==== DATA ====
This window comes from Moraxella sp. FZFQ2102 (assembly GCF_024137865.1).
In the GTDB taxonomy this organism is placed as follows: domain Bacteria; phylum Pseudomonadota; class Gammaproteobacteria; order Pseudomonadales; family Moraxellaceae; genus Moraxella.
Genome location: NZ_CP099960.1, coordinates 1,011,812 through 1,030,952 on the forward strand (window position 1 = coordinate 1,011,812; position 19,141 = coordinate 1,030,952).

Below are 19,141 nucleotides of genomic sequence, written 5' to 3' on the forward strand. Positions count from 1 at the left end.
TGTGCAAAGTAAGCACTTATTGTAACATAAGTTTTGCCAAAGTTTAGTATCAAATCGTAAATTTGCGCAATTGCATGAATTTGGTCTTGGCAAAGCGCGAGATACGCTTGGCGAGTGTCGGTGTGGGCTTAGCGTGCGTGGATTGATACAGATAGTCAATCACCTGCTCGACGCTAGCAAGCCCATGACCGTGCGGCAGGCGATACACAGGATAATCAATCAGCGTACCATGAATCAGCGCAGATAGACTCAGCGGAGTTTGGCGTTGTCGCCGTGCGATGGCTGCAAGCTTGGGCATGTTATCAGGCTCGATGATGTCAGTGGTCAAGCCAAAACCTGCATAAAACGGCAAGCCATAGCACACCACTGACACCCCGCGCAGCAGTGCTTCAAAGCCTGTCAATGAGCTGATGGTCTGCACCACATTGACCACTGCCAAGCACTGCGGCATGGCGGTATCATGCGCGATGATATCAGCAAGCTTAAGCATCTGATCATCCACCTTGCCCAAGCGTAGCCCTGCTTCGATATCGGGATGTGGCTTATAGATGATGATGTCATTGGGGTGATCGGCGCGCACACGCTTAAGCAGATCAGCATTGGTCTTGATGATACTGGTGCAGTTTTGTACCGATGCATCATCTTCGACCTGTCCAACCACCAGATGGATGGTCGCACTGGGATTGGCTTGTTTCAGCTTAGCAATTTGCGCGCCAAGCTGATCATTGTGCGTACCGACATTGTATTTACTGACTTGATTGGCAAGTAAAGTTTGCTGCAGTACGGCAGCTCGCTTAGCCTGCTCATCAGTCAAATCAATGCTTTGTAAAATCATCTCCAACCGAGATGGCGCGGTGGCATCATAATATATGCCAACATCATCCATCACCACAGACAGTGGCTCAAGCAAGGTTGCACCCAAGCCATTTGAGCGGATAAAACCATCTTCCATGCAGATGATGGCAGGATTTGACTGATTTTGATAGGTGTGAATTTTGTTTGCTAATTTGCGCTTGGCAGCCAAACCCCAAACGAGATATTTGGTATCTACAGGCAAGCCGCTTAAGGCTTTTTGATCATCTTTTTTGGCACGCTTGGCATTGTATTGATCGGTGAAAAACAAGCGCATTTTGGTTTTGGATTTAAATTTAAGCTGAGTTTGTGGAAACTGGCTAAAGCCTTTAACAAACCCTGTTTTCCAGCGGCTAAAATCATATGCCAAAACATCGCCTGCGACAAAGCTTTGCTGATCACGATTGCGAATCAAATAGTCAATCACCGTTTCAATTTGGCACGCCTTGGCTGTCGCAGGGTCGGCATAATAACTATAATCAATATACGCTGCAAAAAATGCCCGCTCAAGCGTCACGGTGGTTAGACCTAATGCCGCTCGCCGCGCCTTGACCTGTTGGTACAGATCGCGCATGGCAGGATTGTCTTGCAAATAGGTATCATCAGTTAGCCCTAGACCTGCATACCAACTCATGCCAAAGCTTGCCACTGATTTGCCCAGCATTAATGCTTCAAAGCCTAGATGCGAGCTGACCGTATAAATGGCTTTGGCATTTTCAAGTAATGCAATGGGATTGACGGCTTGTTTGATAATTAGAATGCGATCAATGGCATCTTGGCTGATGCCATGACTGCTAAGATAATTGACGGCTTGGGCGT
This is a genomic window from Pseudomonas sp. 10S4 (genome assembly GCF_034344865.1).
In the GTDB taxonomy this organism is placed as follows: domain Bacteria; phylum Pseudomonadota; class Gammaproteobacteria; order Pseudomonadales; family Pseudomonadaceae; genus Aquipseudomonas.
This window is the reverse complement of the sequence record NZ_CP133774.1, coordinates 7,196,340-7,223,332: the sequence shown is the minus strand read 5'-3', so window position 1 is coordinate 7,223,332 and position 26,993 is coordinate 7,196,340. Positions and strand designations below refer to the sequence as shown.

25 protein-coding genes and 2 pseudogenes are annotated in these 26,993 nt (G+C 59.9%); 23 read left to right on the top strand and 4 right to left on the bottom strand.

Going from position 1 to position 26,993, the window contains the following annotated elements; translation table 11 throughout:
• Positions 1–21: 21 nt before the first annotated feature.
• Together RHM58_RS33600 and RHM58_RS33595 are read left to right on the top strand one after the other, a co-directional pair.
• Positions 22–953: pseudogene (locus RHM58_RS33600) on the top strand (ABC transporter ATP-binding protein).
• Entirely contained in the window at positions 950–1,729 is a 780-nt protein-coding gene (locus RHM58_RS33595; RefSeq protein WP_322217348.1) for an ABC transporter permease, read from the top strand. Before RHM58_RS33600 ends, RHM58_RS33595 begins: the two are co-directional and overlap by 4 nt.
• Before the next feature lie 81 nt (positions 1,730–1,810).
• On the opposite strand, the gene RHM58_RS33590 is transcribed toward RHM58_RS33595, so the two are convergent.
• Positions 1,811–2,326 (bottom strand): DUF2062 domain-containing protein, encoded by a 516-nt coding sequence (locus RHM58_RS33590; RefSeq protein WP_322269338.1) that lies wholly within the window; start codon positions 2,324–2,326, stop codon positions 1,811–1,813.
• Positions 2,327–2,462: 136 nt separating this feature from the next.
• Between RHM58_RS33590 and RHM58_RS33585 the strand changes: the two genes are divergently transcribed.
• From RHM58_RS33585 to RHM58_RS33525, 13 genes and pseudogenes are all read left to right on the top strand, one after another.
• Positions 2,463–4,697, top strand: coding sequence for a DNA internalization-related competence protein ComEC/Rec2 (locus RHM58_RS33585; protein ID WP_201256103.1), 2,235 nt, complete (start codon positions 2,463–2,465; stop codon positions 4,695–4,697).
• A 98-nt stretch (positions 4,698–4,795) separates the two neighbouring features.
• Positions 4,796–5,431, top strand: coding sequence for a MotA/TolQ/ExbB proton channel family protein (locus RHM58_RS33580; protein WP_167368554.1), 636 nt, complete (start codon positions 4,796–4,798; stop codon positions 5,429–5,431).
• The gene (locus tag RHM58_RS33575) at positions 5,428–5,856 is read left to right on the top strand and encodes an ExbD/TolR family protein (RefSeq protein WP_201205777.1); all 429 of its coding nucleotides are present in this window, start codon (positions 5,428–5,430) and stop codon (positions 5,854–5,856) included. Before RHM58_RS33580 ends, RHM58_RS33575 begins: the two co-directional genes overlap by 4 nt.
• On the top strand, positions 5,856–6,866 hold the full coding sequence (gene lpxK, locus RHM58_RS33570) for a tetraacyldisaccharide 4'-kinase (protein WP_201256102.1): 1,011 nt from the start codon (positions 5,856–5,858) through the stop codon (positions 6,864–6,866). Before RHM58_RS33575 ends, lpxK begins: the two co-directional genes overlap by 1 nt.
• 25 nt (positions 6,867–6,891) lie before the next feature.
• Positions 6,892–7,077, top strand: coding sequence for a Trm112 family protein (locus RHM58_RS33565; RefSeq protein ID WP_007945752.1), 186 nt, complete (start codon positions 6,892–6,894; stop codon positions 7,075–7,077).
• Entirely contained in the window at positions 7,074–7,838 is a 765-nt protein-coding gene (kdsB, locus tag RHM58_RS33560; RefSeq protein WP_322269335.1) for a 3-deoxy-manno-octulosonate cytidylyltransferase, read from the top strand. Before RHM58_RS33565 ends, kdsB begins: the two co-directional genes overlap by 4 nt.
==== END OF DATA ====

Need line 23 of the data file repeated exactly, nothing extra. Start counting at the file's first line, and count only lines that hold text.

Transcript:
• Positions 4,796–5,431, top strand: coding sequence for a MotA/TolQ/ExbB proton channel family protein (locus RHM58_RS33580; protein WP_167368554.1), 636 nt, complete (start codon positions 4,796–4,798; stop codon positions 5,429–5,431).